Photo: Chris Rushing
What We Mean When We Say “Carpenters”
Jargonist

What We Mean When We Say “Carpenters”

By Photo: Chris Rushing

How it's used: “The carpenters love to get in, use their tools, and get out, but they should pay more attention to the patient. Remember the patient?”

 

Who uses it: Doctors playing a game of one-upmanship / med students over drinks / people who used to write for “Scrubs.”  

Hospitals, as anyone who has ever watched network television knows, are as cliquey as high school cafeterias. The swaggering surgeons are the cool kids, often known as “blades” or “scalpel jocks.” To them, the internists are “fleas,” as in, the last things to leave a dying dog. Vascular surgeons are “plumbers” (all those arteries), and psychiatrists are, of course, “shrinks.” Patients also get nicknames, and sometimes they’re vile: Dementia-ridden seniors wasting doctors’ time are known in 1978’s every-resident-reads-it cult novel The House of God as “gomers”“get out of my emergency room.”


 
 
 

When orthopedic surgeons call themselves “carpenters,” it’s self-deprecation. Nine in ten are men, and part of their job isto treat your skeleton like a piece of furniture, using saws, retractors, drills, pliers, and awls, as well as significant physical strength, to mend unhealthy bones. But when other doctors use the term, it can connote condescension with a dash of concerna slightly more high-minded version of the crack, “An orthopedist is as strong as an ox, and half as smart.”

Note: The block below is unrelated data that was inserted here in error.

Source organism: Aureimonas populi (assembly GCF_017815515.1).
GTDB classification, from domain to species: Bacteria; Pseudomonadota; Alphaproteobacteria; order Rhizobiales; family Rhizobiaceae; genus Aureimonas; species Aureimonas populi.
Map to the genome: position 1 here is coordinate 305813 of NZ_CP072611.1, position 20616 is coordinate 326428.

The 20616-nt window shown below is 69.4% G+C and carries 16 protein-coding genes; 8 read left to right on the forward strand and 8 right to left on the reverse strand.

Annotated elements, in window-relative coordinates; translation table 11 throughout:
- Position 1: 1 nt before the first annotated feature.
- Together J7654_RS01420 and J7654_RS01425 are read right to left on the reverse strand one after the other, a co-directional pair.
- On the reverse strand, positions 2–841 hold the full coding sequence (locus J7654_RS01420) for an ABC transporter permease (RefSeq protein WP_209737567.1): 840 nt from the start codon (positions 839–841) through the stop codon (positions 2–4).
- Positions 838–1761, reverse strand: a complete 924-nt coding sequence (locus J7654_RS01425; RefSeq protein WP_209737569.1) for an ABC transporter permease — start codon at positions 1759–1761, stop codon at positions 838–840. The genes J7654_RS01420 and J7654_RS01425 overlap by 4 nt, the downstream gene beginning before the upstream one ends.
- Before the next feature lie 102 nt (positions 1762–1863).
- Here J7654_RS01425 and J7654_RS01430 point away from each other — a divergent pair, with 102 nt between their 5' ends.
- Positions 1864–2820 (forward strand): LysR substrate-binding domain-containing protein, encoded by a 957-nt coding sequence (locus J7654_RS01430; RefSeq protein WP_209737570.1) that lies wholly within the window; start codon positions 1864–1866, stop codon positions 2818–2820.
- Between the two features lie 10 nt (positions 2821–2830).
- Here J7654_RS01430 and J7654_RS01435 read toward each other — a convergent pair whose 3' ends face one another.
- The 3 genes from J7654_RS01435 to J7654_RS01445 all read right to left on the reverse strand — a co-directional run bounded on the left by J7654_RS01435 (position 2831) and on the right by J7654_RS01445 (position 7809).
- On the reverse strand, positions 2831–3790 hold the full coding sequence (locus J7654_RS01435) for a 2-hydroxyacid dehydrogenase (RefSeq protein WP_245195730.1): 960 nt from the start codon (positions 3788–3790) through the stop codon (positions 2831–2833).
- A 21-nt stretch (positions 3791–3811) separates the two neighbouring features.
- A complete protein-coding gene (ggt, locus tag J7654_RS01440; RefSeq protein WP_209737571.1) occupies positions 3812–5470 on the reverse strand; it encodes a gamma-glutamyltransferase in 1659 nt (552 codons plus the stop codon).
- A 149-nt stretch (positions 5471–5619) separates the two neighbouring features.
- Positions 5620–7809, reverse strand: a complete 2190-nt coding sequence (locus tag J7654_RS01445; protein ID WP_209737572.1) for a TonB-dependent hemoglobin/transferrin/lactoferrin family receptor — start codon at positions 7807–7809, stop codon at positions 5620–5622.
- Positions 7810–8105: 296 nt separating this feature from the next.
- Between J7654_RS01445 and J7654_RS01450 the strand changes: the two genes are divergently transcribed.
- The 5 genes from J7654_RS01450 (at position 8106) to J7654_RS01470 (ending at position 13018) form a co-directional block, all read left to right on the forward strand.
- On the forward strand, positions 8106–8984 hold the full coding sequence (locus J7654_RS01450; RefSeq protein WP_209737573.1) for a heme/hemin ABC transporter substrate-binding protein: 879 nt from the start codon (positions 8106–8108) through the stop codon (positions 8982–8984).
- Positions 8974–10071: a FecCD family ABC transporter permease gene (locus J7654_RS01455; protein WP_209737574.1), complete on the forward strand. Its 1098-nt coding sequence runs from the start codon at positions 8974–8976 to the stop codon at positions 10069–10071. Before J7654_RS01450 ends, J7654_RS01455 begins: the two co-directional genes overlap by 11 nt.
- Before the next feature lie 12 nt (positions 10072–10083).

The embedded critique has always been that orthopedists fail to appreciate that repairing a human leg is vastly more complex heuristically, emotionally, and medically than repairing a table legeven if mechanically the procedures are not dissimilar. But a recent study suggests that the “carpenters” epithet also has a darker dimension to it. Researchers found that the majority of Canadian orthopedists didn’t recognize the frequent link between women who visit with broken bones and domestic violence; a significant chunk even thought abuse was usually the woman’s fault. Said the orthopedist who led the study: “We shouldn’t think of ourselves as carpenters who fix broken bones, but doctors who heal the whole self.”

 

mtracy@tnr.com
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